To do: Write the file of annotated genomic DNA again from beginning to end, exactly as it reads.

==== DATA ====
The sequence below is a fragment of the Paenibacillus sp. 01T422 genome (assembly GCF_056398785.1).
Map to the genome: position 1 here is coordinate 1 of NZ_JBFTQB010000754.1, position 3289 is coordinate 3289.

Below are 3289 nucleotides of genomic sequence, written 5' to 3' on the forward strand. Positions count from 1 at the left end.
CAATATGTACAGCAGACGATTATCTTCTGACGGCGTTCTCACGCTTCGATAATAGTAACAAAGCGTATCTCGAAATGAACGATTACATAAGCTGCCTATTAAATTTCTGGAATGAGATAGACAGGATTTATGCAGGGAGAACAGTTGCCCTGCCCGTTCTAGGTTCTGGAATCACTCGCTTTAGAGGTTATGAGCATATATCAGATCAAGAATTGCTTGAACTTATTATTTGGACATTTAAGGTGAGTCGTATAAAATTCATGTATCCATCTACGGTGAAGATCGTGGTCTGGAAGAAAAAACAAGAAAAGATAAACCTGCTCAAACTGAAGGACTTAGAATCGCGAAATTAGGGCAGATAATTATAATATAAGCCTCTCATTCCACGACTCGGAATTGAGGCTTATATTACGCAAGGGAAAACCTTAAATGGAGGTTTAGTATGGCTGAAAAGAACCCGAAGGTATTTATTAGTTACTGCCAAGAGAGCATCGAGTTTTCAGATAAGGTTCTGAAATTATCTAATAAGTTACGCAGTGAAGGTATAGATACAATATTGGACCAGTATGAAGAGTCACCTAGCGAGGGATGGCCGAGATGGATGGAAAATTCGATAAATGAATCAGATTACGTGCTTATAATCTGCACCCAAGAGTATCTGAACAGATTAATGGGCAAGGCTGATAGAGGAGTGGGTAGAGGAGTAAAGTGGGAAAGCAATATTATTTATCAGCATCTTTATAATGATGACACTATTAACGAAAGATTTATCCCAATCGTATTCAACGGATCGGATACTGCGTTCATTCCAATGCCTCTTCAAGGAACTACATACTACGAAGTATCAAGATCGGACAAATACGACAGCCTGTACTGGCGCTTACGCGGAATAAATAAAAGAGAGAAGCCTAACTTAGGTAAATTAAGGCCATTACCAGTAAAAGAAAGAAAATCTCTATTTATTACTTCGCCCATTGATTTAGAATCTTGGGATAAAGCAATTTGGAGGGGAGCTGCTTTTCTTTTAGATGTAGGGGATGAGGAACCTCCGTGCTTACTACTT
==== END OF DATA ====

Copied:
The sequence below is a fragment of the Paenibacillus sp. 01T422 genome (assembly GCF_056398785.1).
Map to the genome: position 1 here is coordinate 1 of NZ_JBFTQB010000754.1, position 3289 is coordinate 3289.

Below are 3289 nucleotides of genomic sequence, written 5' to 3' on the forward strand. Positions count from 1 at the left end.
CAATATGTACAGCAGACGATTATCTTCTGACGGCGTTCTCACGCTTCGATAATAGTAACAAAGCGTATCTCGAAATGAACGATTACATAAGCTGCCTATTAAATTTCTGGAATGAGATAGACAGGATTTATGCAGGGAGAACAGTTGCCCTGCCCGTTCTAGGTTCTGGAATCACTCGCTTTAGAGGTTATGAGCATATATCAGATCAAGAATTGCTTGAACTTATTATTTGGACATTTAAGGTGAGTCGTATAAAATTCATGTATCCATCTACGGTGAAGATCGTGGTCTGGAAGAAAAAACAAGAAAAGATAAACCTGCTCAAACTGAAGGACTTAGAATCGCGAAATTAGGGCAGATAATTATAATATAAGCCTCTCATTCCACGACTCGGAATTGAGGCTTATATTACGCAAGGGAAAACCTTAAATGGAGGTTTAGTATGGCTGAAAAGAACCCGAAGGTATTTATTAGTTACTGCCAAGAGAGCATCGAGTTTTCAGATAAGGTTCTGAAATTATCTAATAAGTTACGCAGTGAAGGTATAGATACAATATTGGACCAGTATGAAGAGTCACCTAGCGAGGGATGGCCGAGATGGATGGAAAATTCGATAAATGAATCAGATTACGTGCTTATAATCTGCACCCAAGAGTATCTGAACAGATTAATGGGCAAGGCTGATAGAGGAGTGGGTAGAGGAGTAAAGTGGGAAAGCAATATTATTTATCAGCATCTTTATAATGATGACACTATTAACGAAAGATTTATCCCAATCGTATTCAACGGATCGGATACTGCGTTCATTCCAATGCCTCTTCAAGGAACTACATACTACGAAGTATCAAGATCGGACAAATACGACAGCCTGTACTGGCGCTTACGCGGAATAAATAAAAGAGAGAAGCCTAACTTAGGTAAATTAAGGCCATTACCAGTAAAAGAAAGAAAATCTCTATTTATTACTTCGCCCATTGATTTAGAATCTTGGGATAAAGCAATTTGGAGGGGAGCTGCTTTTCTTTTAGATGTAGGGGATGAGGAACCTCCGTGCTTACTACTT